Metaphysical Desire in Girard and Plato

Abstract
In Deceit, Desire, and the Novel, René Girard interprets a phenomenon he dubs “metaphysical desire” in which “metaphysical” signifies objects of attraction that are not physical things but rather intangible bi-products of mimetic entanglement—such as prestige or fame or social status. These “metaphysical objects” fuel the sometimes frenzied rivalry between the actors in their grip. Desire in the mimetic theory is always subject to mediation, and Girard distinguishes two modes of mediation: external and internal. In external mediation, the model stands outside the field of play of the imitator; in such cases there can be imitation but not the mutually amplified rivalry that leads to violence and scapegoating. In internal mediation, however, the model/imitators become antagonists. In Girard’s exposition, this difference between mediators provides a first litmus test of violent potential. But Girard’s dichotomy is limited to types of mediation, and another dichotomy is possible, one that distinguishes between types of metaphysical objects: those that are essentially sharable and those inherently not so. This extension of Girard’s mimetic theory can potentially cast great light on Plato’s dialogues. My essay will argue both that Plato understood the double-bind of mimetic entanglement and that his “forms” (at least in the ethical/political realm) can best be understood as metaphysical objects of the sharable kind. My points of reference will be primarily Plato’s Phaedrus and Book IX of the Republic (with pointers to Aristotle’s analysis of philia in Book VIII of the Nicomachean Ethics)
Keywords No keywords specified (fix it)
Categories (categorize this paper)
DOI 10.1558/ccp.v2i2.197
Options
 Save to my reading list
Follow the author(s)
Edit this record
My bibliography
Export citation
Find it on Scholar
Mark as duplicate
Request removal from index
Revision history
Download options
Our Archive


Upload a copy of this paper     Check publisher's policy     Papers currently archived: 29,530
External links

Setup an account with your affiliations in order to access resources via your University's proxy server
Configure custom proxy (use this if your affiliation does not provide a proxy)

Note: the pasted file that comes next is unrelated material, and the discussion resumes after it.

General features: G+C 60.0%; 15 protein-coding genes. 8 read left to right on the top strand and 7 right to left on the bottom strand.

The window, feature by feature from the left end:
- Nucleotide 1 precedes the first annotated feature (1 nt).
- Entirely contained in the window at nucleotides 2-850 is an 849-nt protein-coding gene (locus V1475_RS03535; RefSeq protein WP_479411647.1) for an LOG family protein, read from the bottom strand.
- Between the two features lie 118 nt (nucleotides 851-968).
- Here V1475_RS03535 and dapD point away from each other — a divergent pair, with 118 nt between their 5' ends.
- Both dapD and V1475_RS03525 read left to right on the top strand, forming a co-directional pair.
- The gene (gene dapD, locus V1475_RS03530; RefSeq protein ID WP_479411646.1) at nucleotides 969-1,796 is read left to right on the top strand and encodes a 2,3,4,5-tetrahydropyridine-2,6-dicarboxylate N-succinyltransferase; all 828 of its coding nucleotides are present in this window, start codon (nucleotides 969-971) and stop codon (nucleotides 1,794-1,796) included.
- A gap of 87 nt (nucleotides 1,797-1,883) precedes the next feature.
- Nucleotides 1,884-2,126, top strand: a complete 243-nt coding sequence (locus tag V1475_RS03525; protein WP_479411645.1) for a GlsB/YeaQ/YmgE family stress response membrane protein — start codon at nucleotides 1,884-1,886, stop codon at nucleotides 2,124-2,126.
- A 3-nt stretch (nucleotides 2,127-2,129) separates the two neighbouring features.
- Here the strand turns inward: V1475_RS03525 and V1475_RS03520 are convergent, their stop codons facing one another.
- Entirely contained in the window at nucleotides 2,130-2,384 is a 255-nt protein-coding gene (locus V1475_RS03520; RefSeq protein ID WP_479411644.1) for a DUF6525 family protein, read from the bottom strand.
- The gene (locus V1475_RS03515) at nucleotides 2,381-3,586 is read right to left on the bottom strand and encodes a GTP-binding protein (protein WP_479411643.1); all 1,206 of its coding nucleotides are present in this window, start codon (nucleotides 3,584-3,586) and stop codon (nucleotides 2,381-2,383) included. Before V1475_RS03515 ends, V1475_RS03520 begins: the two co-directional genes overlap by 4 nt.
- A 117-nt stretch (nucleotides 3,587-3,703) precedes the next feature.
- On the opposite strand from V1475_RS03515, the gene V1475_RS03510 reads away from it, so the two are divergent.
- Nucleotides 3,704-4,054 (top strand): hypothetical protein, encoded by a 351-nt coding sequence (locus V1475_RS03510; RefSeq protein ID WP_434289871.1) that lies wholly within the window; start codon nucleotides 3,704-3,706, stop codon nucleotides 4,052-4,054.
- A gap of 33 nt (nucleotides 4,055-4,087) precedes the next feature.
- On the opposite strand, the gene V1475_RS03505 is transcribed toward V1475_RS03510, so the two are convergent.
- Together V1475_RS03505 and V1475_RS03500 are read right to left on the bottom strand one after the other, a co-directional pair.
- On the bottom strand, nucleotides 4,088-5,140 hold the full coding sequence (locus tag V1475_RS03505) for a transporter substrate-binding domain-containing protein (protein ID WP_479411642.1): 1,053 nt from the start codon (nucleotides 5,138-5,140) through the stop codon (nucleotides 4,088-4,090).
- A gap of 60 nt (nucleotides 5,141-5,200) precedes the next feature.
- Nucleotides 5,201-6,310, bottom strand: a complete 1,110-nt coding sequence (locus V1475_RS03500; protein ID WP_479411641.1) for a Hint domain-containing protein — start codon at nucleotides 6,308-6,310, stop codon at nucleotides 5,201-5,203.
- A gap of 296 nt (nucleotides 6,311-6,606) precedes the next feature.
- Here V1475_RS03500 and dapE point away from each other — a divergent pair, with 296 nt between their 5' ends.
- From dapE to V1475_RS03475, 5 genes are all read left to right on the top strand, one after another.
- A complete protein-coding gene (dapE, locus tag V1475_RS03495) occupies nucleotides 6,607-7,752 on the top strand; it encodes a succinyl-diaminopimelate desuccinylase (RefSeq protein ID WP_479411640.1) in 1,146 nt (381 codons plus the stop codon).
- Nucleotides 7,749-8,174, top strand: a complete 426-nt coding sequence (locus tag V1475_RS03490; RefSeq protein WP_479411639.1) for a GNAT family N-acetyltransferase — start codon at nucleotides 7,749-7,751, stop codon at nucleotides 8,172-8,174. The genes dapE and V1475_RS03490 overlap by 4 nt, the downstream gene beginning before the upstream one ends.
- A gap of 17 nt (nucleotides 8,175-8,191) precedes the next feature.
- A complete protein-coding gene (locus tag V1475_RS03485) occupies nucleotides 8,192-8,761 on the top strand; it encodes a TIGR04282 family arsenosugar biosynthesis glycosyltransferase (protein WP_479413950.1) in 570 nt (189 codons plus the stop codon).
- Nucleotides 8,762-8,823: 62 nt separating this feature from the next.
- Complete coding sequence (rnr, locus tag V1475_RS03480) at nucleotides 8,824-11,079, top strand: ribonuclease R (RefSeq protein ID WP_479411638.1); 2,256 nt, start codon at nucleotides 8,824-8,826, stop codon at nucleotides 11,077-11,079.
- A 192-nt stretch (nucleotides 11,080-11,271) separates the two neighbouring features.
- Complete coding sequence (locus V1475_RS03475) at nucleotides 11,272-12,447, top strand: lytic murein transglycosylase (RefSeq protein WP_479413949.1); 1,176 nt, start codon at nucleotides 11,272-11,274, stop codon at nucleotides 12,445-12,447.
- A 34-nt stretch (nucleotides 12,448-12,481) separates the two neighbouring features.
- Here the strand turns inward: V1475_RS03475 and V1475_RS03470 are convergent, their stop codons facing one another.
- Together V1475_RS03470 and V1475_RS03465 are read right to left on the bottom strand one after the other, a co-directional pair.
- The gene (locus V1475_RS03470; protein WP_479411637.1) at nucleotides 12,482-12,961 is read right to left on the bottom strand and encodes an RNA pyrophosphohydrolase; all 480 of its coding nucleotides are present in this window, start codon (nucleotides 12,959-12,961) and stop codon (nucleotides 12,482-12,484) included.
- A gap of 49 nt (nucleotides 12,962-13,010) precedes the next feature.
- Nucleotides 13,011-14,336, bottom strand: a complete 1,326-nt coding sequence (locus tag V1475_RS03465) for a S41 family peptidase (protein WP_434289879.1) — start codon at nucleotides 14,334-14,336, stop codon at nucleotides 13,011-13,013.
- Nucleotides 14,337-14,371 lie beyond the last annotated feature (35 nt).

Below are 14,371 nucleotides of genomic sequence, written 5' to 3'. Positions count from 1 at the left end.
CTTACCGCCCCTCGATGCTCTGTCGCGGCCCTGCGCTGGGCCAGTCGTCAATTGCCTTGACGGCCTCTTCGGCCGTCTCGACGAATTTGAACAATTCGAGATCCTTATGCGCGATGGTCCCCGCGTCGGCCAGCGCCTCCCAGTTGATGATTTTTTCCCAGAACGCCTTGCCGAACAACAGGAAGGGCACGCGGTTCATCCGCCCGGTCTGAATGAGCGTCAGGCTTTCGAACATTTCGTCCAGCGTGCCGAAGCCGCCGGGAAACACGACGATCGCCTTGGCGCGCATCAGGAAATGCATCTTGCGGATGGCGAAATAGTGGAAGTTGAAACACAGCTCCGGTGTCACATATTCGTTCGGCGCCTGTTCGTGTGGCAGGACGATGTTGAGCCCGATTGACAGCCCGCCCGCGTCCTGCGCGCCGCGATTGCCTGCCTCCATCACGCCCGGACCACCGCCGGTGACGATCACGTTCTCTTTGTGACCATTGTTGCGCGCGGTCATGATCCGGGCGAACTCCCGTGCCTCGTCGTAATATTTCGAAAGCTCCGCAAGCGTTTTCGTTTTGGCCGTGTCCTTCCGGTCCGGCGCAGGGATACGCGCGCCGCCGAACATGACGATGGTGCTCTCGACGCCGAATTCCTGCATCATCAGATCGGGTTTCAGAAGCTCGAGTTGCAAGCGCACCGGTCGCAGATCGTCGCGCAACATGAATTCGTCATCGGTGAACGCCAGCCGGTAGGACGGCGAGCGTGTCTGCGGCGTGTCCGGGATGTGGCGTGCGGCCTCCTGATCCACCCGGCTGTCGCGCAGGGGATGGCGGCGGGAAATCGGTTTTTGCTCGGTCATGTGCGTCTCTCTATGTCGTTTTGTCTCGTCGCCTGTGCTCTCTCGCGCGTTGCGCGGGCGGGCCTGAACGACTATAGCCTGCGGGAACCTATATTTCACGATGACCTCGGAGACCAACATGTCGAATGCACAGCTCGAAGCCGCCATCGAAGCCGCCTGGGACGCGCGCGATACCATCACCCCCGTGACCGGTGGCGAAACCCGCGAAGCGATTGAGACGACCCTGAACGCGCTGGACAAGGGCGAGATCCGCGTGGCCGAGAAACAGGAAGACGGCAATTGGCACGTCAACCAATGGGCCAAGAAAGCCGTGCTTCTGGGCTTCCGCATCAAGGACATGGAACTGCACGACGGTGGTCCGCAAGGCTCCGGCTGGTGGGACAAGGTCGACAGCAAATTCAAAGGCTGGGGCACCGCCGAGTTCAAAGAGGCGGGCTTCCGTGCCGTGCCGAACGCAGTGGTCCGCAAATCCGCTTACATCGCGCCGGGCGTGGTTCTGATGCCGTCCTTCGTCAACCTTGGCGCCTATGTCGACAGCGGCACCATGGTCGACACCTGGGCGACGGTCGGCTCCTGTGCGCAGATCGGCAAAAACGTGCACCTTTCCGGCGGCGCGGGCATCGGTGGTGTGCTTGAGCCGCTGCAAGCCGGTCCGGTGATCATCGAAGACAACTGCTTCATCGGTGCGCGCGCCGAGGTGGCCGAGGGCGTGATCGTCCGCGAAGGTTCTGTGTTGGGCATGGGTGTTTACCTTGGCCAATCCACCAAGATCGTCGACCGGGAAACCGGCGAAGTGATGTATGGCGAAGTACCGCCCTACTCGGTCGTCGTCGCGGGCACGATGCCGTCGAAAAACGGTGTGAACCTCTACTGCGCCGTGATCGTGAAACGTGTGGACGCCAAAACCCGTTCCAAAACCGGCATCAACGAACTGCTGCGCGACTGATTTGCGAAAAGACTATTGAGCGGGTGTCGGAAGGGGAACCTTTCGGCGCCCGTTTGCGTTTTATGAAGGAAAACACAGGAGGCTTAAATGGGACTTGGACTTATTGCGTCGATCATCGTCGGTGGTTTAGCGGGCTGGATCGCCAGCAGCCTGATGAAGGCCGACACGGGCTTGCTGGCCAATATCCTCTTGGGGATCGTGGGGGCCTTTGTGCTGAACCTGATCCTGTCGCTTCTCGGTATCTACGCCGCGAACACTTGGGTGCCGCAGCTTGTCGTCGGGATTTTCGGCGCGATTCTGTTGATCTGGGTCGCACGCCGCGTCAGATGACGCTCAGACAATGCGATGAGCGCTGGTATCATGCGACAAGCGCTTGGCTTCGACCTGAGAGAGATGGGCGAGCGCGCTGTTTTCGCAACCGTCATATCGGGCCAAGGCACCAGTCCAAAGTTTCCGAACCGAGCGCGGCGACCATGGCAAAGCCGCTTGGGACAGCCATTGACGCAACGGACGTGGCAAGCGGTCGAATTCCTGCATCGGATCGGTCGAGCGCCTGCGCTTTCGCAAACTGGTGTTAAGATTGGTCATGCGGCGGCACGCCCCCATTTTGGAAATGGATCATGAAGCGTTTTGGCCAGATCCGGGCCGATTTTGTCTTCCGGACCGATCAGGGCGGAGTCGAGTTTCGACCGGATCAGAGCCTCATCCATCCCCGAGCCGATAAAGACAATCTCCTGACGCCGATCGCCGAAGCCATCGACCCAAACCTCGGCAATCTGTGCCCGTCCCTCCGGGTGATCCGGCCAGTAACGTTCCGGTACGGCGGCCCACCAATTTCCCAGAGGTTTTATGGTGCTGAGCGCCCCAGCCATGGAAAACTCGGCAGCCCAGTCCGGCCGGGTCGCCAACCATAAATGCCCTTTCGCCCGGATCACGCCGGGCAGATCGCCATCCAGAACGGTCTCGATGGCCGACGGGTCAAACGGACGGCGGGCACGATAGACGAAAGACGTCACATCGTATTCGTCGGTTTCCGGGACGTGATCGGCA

Through your library
References found in this work BETA
Nicomachean Ethics. Aristotle - 1999 - Courier Dover Publications.
Being and Time.Martin Heidegger - 1962 - London: Scm Press.
The Fragility of Goodness.Martha Nussbaum - 1988 - Journal of Philosophy 85 (7):376-383.
Republic. Plato & C. D. C. Reeve - 1974 - Princeton: Hackett Publishing.
Plato: Meno and Phaedo. Plato - 1980 - Cambridge University Press.

View all 12 references / Add more references

Citations of this work BETA

No citations found.

Add more citations

Similar books and articles
What is Mimetic Desire?Paisley Livingston - 1994 - Philosophical Psychology 7 (3):291 – 305.
Simone Weil and René Girard.Marie Cabaud Meaney - 2010 - American Catholic Philosophical Quarterly 84 (3):565-587.
Review of Chris Fleming, Rene Girard: Violence and Mimesis. [REVIEW]Paolo Diego Bubbio - 2008 - Australian Religious Studies Review 21 (1):96-97.
Plato's Mimetic Art.Gene Fendt - 2010 - Proceedings of the American Catholic Philosophical Association 84:239-252.
Lonergan and Girard on Sacralization and Desacralization.Robert M. Doran - 2007 - Revista Portuguesa de Filosofia 63 (4):1171 - 1201.
Plato and the Art of Philosophical Writing.C. J. Rowe - 2007 - Cambridge University Press.
Reason and Value in Plato.Tushar Irani - 2013 - Philosophy and Literature 36 (2):378-390.
Added to PP index
2011-03-17

Total downloads
47 ( #117,953 of 2,210,880 )

Recent downloads (6 months)
1 ( #357,939 of 2,210,880 )

How can I increase my downloads?

Monthly downloads
My notes
Sign in to use this feature